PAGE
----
Aside from traditional budgetary and acquisition woes, the Little Bird's replacement could be hindered even further by a few things the Army is pursuing that works against Special Operations requirements for a new helicopter. For one, the service retired its Kiowa Warrior helicopter, an aircraft sized between the Little Bird and the Black Hawk.

The Army is also leaning heavily toward replacing its medium-lift aircraft first when it starts building a Future Vertical Lift aircraft expected to start fielding in the 2030s.

There's been much debate about whether the Army should choose to build a light reconnaissance helicopter first or a medium-lift variant.

Some believed the Army would build a lighter helicopter first to fill the gap left over from when the service decided to retire the Kiowa. The service is filling that gap temporarily by teaming AH-64 Apache Attack helicopters with Shadow unmanned aircraft systems.

But speaking to Defense News at the AAAA summit, Maj. Gen. William Gayler, the Army Aviation Center of Excellence commander at Fort Rucker, said the first variant for FVL would be medium-lift.

Since the program is joint and the Marine Corps and Air Force have much more interest in building the medium-lift helicopter — to be part of a family of systems — the Army thinks it's the right answer to first field a medium variant, he said.

There are a few attractive options for a Little Bird replacement under development through the Joint Multi-Role Technology Demonstrator (JMR TD) program that will help inform the Army's requirements for the FVL program of record that is expected to kick off in 2019.

A Sikorsky-Boeing team has been refining Sikorsky's X2 coaxial rotor technology, which increases the helicopter's speed to 220 knots and has increased maneuverability and nimble hovering capability. While Defiant, the aircraft designed to fly in the 2017 Army JMR TD flights, is likely too large for special operators, its predecessor, Raider, could potentially fit in the weight class.

And there's plenty of proof there are other helicopters out there that could, in some way, meet the criteria — many which auditioned in flight tests the last time the Army tried to replace its Kiowa armed scout.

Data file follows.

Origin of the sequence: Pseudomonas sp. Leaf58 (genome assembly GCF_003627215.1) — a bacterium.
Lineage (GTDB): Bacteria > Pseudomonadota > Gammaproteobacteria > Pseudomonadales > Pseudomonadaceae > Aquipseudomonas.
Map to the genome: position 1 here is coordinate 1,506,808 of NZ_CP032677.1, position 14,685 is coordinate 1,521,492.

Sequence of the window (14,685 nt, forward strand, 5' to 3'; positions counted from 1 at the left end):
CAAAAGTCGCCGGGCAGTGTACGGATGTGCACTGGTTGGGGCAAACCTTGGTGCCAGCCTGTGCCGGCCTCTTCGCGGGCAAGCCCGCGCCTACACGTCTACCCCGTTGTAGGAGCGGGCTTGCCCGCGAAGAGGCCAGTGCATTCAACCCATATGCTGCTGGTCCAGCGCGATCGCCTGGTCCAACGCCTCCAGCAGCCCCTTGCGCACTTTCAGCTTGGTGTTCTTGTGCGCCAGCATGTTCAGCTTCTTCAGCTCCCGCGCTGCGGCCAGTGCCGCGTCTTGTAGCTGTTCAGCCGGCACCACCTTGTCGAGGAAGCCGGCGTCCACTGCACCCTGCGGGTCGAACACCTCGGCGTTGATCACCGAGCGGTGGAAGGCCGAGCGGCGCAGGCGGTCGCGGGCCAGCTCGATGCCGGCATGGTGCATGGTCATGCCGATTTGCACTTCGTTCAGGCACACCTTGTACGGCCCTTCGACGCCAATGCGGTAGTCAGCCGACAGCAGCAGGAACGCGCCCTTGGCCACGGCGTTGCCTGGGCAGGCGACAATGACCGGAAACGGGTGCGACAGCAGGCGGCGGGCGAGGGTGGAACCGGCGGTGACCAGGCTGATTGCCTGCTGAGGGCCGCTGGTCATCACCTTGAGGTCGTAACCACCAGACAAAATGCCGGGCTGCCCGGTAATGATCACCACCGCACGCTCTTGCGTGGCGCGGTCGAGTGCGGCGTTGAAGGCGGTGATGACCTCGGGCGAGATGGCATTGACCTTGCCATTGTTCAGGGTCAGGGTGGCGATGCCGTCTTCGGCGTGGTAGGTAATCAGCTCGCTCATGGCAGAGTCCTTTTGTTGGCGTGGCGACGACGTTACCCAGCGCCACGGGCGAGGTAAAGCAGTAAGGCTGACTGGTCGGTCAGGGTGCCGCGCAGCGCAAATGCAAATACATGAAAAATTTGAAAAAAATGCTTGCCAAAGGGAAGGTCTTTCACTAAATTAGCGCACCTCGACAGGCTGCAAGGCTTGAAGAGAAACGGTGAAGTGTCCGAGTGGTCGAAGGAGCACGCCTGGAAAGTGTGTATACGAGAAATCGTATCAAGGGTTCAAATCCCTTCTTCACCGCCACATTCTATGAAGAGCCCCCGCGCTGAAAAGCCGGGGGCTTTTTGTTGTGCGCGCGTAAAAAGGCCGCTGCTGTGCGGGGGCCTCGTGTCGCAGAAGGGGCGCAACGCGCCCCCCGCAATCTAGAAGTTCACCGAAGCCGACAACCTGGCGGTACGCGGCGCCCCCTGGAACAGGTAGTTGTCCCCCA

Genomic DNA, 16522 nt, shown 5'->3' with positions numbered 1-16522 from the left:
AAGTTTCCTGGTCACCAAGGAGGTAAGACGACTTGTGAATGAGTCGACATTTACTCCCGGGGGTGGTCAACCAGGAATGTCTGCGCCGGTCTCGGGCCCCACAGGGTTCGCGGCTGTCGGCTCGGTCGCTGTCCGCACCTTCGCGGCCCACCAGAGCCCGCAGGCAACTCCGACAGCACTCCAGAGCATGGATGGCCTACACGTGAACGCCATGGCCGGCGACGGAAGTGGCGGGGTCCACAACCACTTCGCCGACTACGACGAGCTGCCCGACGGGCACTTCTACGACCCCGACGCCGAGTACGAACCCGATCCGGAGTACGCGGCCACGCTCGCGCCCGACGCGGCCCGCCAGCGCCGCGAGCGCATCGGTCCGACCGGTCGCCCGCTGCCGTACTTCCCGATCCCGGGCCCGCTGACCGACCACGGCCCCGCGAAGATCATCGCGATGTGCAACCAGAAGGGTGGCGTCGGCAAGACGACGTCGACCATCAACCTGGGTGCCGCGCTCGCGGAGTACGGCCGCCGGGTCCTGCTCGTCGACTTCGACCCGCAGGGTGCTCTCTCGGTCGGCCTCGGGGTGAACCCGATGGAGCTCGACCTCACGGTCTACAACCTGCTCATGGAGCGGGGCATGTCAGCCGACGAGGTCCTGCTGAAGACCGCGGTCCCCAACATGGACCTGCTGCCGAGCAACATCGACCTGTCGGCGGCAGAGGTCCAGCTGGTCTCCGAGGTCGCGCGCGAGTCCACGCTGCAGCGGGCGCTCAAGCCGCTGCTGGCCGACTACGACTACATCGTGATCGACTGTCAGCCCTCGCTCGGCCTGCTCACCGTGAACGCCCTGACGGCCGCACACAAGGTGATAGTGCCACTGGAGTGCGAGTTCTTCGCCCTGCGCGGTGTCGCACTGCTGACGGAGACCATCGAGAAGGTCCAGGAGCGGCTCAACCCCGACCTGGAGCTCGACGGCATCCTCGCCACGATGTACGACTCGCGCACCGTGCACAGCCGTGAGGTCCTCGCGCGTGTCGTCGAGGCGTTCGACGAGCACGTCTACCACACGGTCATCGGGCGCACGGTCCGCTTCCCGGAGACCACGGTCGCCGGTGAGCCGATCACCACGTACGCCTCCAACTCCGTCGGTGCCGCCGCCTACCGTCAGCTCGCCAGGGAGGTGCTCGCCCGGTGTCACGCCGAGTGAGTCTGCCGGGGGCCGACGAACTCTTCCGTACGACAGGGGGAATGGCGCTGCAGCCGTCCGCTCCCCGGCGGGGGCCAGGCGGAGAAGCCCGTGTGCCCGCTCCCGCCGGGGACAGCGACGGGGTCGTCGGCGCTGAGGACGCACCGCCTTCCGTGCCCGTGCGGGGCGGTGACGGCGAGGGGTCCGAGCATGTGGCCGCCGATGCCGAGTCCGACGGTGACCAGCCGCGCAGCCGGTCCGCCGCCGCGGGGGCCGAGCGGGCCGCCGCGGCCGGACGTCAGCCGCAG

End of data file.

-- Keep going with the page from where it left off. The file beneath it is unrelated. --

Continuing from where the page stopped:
There's the obvious AH-6 Little Bird from Boeing and aircraft from AgustaWestland and MD Helicopter, as well as Airbus' LUH-72X+ Lakota and souped-up Kiowa Warriors from Bell Helicopter.

But even if there was something out there that met all the criteria for a new Army Special Operations Little Bird, there's still the issue of affordability.

"So I think we've got to work closely with Army aviation, both on the requirements side and on the acquisition side," Hutmacher said, "and figure out what is in the art of the possible."

Brig. Gen. Erik Peterson, commander of Army Special Operations Aviation Command, told Defense News in a brief interview that "we have a strong road map" for Little Bird "that carries us easily 10 to 15 years."

The command is "keeping our eyes open, continuing to do industry studies, drive science and technology for either unilateral [commercial, off-the-shelf] replacements, a purpose-built unilateral option of some sort, and a combined effort potentially in conjunction with Future Vertical Lift or some other effort that the Army may pursue for light reconnaissance and light attack," Peterson said. "We are not casting our lot in any single effort at this point."

The bottom line, he said, "is the 15- to 20-year horizon, we think we will have to do something substantially different and we think that we are at a pretty good place for helping drive that and frame those options."


Twitter: @JenJudson

Jen Judson is an award-winning journalist covering land warfare for Defense News. She has also worked for Politico and Inside Defense. She holds a Master of Science degree in journalism from Boston University and a Bachelor of Arts degree from Kenyon College.